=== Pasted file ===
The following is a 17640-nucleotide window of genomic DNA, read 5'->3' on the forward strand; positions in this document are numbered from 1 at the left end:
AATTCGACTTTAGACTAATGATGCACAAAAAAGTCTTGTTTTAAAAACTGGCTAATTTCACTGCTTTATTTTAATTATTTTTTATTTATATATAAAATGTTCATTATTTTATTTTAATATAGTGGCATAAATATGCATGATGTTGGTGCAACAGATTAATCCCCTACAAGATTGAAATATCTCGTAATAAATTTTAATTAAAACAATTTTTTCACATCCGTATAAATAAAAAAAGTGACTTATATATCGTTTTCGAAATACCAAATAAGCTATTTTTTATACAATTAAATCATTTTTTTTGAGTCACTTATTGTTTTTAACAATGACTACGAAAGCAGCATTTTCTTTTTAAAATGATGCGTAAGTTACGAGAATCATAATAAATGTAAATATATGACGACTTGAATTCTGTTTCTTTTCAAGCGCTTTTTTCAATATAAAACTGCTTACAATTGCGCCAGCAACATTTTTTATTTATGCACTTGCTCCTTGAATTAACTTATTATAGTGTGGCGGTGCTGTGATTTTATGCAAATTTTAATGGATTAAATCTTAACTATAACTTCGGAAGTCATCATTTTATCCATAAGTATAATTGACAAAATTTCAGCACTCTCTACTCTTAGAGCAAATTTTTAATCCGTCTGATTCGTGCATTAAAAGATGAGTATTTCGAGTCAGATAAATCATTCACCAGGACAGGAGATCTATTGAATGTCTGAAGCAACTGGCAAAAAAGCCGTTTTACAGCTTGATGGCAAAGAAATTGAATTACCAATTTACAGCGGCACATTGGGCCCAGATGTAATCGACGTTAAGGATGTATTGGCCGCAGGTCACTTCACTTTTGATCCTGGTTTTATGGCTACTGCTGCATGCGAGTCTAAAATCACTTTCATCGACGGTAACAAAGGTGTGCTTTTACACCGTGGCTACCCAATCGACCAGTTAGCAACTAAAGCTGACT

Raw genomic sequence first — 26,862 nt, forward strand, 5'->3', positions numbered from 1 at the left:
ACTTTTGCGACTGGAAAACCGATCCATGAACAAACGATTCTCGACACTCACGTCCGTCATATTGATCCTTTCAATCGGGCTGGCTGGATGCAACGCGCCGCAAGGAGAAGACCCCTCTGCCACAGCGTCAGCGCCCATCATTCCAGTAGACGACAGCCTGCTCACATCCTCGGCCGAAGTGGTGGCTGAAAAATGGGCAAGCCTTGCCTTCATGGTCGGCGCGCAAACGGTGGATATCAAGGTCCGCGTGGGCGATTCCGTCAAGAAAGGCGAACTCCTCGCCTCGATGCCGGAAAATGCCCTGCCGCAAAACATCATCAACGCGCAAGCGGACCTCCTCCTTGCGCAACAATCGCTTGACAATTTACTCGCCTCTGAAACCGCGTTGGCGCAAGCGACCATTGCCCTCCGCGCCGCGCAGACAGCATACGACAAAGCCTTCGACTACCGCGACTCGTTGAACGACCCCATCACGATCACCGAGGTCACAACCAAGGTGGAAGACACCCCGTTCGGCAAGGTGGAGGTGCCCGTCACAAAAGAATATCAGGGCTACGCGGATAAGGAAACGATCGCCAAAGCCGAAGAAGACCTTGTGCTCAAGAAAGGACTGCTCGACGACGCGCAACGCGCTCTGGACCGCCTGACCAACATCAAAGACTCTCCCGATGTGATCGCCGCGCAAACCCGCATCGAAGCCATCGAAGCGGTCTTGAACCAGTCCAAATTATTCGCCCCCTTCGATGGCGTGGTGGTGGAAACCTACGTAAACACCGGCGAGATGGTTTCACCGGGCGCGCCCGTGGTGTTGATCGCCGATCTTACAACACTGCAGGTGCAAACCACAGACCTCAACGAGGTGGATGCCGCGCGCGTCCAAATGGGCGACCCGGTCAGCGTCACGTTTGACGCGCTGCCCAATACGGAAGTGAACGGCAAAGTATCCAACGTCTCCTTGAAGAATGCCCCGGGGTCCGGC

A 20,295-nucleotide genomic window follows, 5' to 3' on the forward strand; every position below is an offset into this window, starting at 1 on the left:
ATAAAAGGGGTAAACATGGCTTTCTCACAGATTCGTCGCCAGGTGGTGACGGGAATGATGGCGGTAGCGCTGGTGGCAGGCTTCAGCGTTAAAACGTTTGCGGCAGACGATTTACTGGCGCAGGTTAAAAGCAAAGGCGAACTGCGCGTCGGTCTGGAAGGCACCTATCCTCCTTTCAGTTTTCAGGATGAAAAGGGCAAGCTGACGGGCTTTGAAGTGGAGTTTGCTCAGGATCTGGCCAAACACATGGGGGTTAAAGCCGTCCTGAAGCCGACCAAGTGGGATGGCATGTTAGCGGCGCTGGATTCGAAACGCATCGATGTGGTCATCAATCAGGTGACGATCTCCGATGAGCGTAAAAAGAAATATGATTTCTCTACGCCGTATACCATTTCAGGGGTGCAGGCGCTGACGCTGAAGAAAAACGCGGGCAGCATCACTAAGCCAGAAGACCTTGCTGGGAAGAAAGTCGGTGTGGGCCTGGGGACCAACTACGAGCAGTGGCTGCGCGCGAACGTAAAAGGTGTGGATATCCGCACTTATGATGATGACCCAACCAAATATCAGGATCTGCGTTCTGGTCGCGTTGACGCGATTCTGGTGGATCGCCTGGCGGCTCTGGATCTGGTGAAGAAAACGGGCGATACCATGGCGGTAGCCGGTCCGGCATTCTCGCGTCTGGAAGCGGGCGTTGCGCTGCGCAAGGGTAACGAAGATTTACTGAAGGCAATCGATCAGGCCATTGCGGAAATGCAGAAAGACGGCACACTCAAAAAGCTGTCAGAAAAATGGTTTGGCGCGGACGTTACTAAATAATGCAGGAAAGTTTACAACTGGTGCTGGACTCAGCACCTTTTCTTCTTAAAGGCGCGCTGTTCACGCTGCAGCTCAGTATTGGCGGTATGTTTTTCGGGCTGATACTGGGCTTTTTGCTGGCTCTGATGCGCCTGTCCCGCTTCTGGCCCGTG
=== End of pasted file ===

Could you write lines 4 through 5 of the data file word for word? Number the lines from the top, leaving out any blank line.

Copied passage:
ACTTTTGCGACTGGAAAACCGATCCATGAACAAACGATTCTCGACACTCACGTCCGTCATATTGATCCTTTCAATCGGGCTGGCTGGATGCAACGCGCCGCAAGGAGAAGACCCCTCTGCCACAGCGTCAGCGCCCATCATTCCAGTAGACGACAGCCTGCTCACATCCTCGGCCGAAGTGGTGGCTGAAAAATGGGCAAGCCTTGCCTTCATGGTCGGCGCGCAAACGGTGGATATCAAGGTCCGCGTGGGCGATTCCGTCAAGAAAGGCGAACTCCTCGCCTCGATGCCGGAAAATGCCCTGCCGCAAAACATCATCAACGCGCAAGCGGACCTCCTCCTTGCGCAACAATCGCTTGACAATTTACTCGCCTCTGAAACCGCGTTGGCGCAAGCGACCATTGCCCTCCGCGCCGCGCAGACAGCATACGACAAAGCCTTCGACTACCGCGACTCGTTGAACGACCCCATCACGATCACCGAGGTCACAACCAAGGTGGAAGACACCCCGTTCGGCAAGGTGGAGGTGCCCGTCACAAAAGAATATCAGGGCTACGCGGATAAGGAAACGATCGCCAAAGCCGAAGAAGACCTTGTGCTCAAGAAAGGACTGCTCGACGACGCGCAACGCGCTCTGGACCGCCTGACCAACATCAAAGACTCTCCCGATGTGATCGCCGCGCAAACCCGCATCGAAGCCATCGAAGCGGTCTTGAACCAGTCCAAATTATTCGCCCCCTTCGATGGCGTGGTGGTGGAAACCTACGTAAACACCGGCGAGATGGTTTCACCGGGCGCGCCCGTGGTGTTGATCGCCGATCTTACAACACTGCAGGTGCAAACCACAGACCTCAACGAGGTGGATGCCGCGCGCGTCCAAATGGGCGACCCGGTCAGCGTCACGTTTGACGCGCTGCCCAATACGGAAGTGAACGGCAAAGTATCCAACGTCTCCTTGAAGAATGCCCCGGGGTCCGGC

A 20,295-nucleotide genomic window follows, 5' to 3' on the forward strand; every position below is an offset into this window, starting at 1 on the left: